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Re: ACTION-69: Renaming ISSUE-54

From: Alan Chapell <achapell@chapellassociates.com>
Date: Tue, 14 Feb 2012 01:02:51 -0500
To: Shane Wiley <wileys@yahoo-inc.com>, JC Cannon <jccannon@microsoft.com>, "public-tracking@w3.org (public-tracking@w3.org)" <public-tracking@w3.org>
Message-ID: <CB5F6301.1426D%achapell@chapellassociates.com>
+1

(And thanks for writing what I've been trying to communicate for days ­
albeit more eloquently.)


Cheers,

Alan Chapell
Chapell & Associates
917 318 8440


From:  Shane Wiley <wileys@yahoo-inc.com>
Date:  Mon, 13 Feb 2012 17:46:22 -0800
To:  JC Cannon <jccannon@microsoft.com>, "public-tracking@w3.org
(public-tracking@w3.org)" <public-tracking@w3.org>
Subject:  RE: ACTION-69: Renaming ISSUE-54
Resent-From:  <public-tracking@w3.org>
Resent-Date:  Tue, 14 Feb 2012 01:47:27 +0000

As weıve stated in other conversations, a userıs explicit consent (out of
band or via site-specific exceptions) overrides DNT.  The conversation is
now turning to ³acceptable standards of user consent² instead of relying on
local laws surrounding deceptive activities to manage this for the working
group.  This is yet another area of scope creep for this working group.
 
In our time together, here is a partial list of privacy issues the working
group has attempted to solve in a single pass:
 
- Cross-site profiling (some of us would argue this was the extent of the
working groupıs initial focus)
- 1st Party vs. 3rd Party distinctions (I believe this is needed and weıve
made great progress here)
- Online/Offline Data Sharing
- Geolocation Privacy
- Online identity (where are cookies allowable vs. digital fingerprints)
- Data Retention (data minimization vs. arbitrary timeframes)
- Privacy Enhancing Technologies (everything from specific solutions to
forced implementation)
- Legal & Regulatory Compliance
- Consent Standards
- Iım confident Iıve missed other large buckets hereŠ
 
Even attempting to solve for cross-site profiling, party distinctions, and
data sharing is a daunting task on such a short time-frame.  Now that the
conversation has expanded into so many complex, detailed, and historically
rich side efforts (arguably ³related² to DNT), I believe weıll need to
figure out a way to solve for the core elements first and then come back to
each of these areas for a deeper effort to the specifics of the particular
broad privacy topic.
 
I would suggest we move out of scope the following detailed topics:
Geolocation Privacy, Online identity, Data Retention, Privacy Enhancing
Technologies, Legal Compliance, Regulatory Compliance, Consent Standards,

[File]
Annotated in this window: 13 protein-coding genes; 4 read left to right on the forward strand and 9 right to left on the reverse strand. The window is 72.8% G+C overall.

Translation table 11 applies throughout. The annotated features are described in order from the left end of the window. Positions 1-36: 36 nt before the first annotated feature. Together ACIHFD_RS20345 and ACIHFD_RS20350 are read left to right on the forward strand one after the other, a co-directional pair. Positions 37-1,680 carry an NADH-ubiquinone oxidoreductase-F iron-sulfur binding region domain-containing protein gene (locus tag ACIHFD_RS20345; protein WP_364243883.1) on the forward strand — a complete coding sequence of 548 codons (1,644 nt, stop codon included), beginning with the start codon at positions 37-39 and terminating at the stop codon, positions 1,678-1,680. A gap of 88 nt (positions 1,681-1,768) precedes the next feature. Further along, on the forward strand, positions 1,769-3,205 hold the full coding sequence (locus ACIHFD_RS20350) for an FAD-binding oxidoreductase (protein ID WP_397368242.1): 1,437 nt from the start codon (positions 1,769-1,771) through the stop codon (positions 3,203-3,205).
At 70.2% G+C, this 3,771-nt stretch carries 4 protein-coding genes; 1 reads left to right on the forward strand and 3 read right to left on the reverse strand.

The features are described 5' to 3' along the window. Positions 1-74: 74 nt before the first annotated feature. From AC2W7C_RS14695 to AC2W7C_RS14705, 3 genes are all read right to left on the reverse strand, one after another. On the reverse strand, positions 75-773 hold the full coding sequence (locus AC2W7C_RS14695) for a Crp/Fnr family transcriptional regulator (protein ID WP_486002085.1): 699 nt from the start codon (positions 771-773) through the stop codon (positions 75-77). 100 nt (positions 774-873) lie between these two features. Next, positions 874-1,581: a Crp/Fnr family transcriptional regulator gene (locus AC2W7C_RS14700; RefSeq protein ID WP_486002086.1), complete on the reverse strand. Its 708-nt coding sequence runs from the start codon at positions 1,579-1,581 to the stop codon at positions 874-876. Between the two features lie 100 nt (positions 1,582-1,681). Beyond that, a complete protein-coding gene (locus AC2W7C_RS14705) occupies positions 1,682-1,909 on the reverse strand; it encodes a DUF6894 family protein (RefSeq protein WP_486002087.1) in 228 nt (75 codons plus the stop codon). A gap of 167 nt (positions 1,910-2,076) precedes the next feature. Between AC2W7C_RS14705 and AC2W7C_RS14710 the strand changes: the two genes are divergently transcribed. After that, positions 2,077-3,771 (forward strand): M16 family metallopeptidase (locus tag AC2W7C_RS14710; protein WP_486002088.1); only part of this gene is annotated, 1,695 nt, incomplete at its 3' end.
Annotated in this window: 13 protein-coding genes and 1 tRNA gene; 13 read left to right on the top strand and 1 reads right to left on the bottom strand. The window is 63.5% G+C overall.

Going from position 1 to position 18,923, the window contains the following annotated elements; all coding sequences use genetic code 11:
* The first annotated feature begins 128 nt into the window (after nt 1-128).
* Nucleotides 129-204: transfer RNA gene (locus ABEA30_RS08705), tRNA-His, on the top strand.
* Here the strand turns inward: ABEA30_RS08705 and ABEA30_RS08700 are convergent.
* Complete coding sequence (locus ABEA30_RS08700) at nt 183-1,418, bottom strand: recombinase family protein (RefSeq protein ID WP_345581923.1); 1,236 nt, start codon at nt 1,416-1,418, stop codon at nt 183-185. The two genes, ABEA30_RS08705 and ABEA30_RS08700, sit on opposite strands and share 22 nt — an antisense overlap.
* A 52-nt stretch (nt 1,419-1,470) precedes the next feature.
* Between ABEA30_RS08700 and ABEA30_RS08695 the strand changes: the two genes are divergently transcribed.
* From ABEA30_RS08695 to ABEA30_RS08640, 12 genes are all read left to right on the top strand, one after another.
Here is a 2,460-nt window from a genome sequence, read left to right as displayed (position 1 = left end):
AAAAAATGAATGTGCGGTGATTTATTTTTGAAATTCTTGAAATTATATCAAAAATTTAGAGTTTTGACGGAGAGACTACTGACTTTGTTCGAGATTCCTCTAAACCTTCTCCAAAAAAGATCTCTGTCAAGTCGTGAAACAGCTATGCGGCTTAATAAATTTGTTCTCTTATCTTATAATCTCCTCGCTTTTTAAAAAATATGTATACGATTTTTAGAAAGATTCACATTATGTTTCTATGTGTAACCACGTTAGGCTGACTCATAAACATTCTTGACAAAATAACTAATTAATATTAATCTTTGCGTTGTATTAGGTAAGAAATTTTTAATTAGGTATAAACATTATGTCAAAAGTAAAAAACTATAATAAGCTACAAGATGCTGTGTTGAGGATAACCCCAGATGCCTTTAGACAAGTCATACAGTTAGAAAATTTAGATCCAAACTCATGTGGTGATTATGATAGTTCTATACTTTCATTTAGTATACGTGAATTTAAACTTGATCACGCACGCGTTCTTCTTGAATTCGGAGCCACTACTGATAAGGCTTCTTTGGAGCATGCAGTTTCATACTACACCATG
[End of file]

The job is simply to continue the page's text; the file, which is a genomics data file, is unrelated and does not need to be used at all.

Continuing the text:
and ³Other² large privacy topic bucket issues.
 
I have an equally earnest desire to solve each of these areas for users
around the globe, but I believe our continued detours into these areas will
create unending swirl towards the larger goal ­ and weıll ultimately miss
it.  I know some of you feel this is a ³one time² dip at the well (so to
speak) and that industry wonıt come back to work on these deeper issues
after v1 of the DNT standard is released.  While I donıt share your
skepticism here, I donıt know how to overcome it other than to point out
that industry participates in MANY efforts to evolve the consumer privacy
agenda and rarely shy away from any.
 
That said, I donıt see a short-term outcome where industry agrees to
definitions, standards, and limitations across all of these broad privacy
topics with only a few months of limited conversation.
 
In order to meet the aggressive timeline placed in-front of us ­ AND ­
develop a DNT standard industry will largely and quickly embrace, I
recommend we make an active decision to limit the scope of v1 of DNT to
items I listed as ³in scope².
 
Iım confident this approach will be met with strong rejection by some and
Iım curious to hear how those dissenting voices see the WG solving these
larger issues in such a short time-frame (outside of ³just do what we say² J
).  
  
- Shane
 

From: JC Cannon [mailto:jccannon@microsoft.com]
Sent: Monday, February 13, 2012 5:51 PM
To: public-tracking@w3.org (public-tracking@w3.org)
Subject: RE: ACTION-69: Renaming ISSUE-54
 
If I have an account with a company and I set my preferences a certain way,
I donıt want DNT overriding that, while Iım logged in. The alternative is to
try to set an exception in every browser on every computer I use when Iıve
already stated my position. To me that would be nightmare scenario.
 
No, a privacy statement in and of itself should not override DNT. However, I
would like to see all privacy statements reference an organizationıs
position on DNT, including when they feel that a memberıs preferences may
override a DNT header.
 

JC
Twitter <http://twitter.com/jccannon7>
 

From: Jonathan Mayer [mailto:jmayer@stanford.edu]
Sent: Monday, February 13, 2012 4:42 PM
To: JC Cannon
Cc: Shane Wiley; public-tracking@w3.org (public-tracking@w3.org)
Subject: Re: ACTION-69: Renaming ISSUE-54
 
Is it your position that a privacy policy link would be adequate to override
DNT: 1?  If not, why can't we write that?

 

As for sites where the user already has an account, why grant them a special
tracking privilege?  Any third party could put together a page for managing
preferences.  (And several do.)

 

Jonathan

 

On Feb 13, 2012, at 4:38 PM, JC Cannon wrote: